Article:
         Chesterfield;

                        Mansfield;

                        Derby;

                        Nottingham; and

                        Leicester.

3.22           The sessions will take place, during weekdays, at times and venues most convenient for those
               invited. Attendance will be by invitation only, with up to 20 people invited on each occasion.
               Each will be given the opportunity to contribute fully - the approach and the experience of the
               moderator will ensure that all views are represented fairly, with no one present allowed to
               dominate the proceedings.

3.23           It will be important for these sessions to build on rather than simply reiterate organisations'
               stated views and policies. The value of the time available (approximately two hours) will be
               maximised by giving the participants prior information regarding the purpose of the event and
               some background concerning the overall purpose of the study

3.24           In addition, each of those invited will be given a series of four questions to encourage them to
               begin thinking about transport-related issues, and their possible solutions, within the corridor.
               This process will allow representatives to liaise with their colleagues before the event as
               appropriate. The questions posed will be:

                        What are the most important transport related issues and problems facing the area now?

                        What do you consider will be the most important problems and issues facing the area in
                         five years' time, bearing in mind any proposals currently being implemented?

                        What do you think can be done to improve the situation? and

                        What would you or your organisation do to contribute to creating changes?

3.25           The points raised will be recorded on flip charts. Previous experience has shown that
               participants react very positively when they can see the points they are making being written
               down. It contributes to the feeling of being genuinely involved in the identification of issues
               and the development of options/policies.

               Views of Key Stakeholders

3.26           It is proposed to hold a one day workshop involving PMG members in April. This will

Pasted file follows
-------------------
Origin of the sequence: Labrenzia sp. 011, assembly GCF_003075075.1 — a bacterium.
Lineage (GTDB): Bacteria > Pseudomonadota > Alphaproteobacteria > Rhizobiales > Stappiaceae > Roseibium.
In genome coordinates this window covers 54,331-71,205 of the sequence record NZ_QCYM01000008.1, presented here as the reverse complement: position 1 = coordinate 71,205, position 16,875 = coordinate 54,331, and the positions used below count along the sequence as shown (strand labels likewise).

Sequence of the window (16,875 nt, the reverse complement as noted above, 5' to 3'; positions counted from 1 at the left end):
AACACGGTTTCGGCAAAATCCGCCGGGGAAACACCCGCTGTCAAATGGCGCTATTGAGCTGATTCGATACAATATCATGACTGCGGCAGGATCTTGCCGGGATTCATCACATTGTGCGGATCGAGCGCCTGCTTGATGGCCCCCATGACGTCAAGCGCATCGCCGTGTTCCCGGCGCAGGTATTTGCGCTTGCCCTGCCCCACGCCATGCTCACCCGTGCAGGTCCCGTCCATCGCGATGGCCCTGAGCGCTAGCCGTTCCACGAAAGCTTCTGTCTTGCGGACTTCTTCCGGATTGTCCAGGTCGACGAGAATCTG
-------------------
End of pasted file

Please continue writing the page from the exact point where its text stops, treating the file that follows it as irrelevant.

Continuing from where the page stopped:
provide the opportunity for all key stakeholders to express their views to the consultant and
               other members. In addition, we propose to hold one-to-one meetings with key PMG/RSG
               members during the scoping stage of the study.




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               Views of Users of the M1

3.27           Gaining participation from users of the M1, particularly those making long distance trips
               through the study area, or to/from places outside the area will be achieved through direct
               contact with drivers, in addition to that made during the Roadside Interview Surveys. The
               range and depth of information which can be obtained in such circumstances is limited
               essentially to destination, origin, vehicle type, journey purpose and party size.

3.28           More detailed investigation of issues such as journey frequency, mode choice, route choice,
               problems and potential for mode change will be obtained by inviting drivers to fill in a self-
               completion questionnaire and post it back, at no cost to themselves. Drivers will be
               intercepted at motorway service areas on one weekday and a Saturday.

               Views of Users on Passenger Transport Services

3.29           Public transport users will be intercepted at the main bus and railway stations in Leicester,
               Nottingham, Derby, Loughborough and Chesterfield. Face to face interviews will be
               conducted with travellers waiting at the stations, on a weekday and a Saturday. The issues
               covered will include journey purpose and frequency, mode choice, perceptions of quality of
               service, and the potential for increased use of the mode, in addition to/instead of the car.

               Consultation Audit

3.30           To ensure that the study is able to draw on all available data, an audit of consultation activity
               along the corridor over the last three years will be undertaken. Contact will be made with each
               of the county councils and unitary authorities within the corridor to determine whether any
               form of consultation has been undertaken in relation to transport issues. Where such exercises